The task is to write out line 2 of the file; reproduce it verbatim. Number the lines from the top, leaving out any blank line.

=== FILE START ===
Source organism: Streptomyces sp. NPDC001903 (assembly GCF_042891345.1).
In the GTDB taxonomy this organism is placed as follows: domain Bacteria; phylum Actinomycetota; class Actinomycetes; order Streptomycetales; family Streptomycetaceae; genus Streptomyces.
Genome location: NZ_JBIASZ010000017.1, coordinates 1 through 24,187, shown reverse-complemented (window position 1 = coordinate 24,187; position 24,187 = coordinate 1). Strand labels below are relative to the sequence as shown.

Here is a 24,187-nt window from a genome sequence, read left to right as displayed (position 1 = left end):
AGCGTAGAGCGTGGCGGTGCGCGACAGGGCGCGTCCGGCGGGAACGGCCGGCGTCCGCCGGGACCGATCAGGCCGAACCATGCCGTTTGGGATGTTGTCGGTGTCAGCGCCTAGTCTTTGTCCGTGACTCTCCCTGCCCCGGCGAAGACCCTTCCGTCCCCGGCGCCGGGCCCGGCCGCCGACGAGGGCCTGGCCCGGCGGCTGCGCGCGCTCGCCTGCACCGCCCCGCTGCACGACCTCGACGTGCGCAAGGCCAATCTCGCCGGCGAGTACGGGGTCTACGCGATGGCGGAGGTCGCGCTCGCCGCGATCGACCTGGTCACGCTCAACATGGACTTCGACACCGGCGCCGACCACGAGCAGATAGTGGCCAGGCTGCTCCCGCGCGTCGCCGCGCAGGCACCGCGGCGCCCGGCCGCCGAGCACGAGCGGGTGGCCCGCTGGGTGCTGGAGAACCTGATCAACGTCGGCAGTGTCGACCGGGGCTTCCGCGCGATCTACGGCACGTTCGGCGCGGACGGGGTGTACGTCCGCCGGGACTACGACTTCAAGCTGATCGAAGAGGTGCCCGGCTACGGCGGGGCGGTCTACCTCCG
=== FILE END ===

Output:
In the GTDB taxonomy this organism is placed as follows: domain Bacteria; phylum Actinomycetota; class Actinomycetes; order Streptomycetales; family Streptomycetaceae; genus Streptomyces.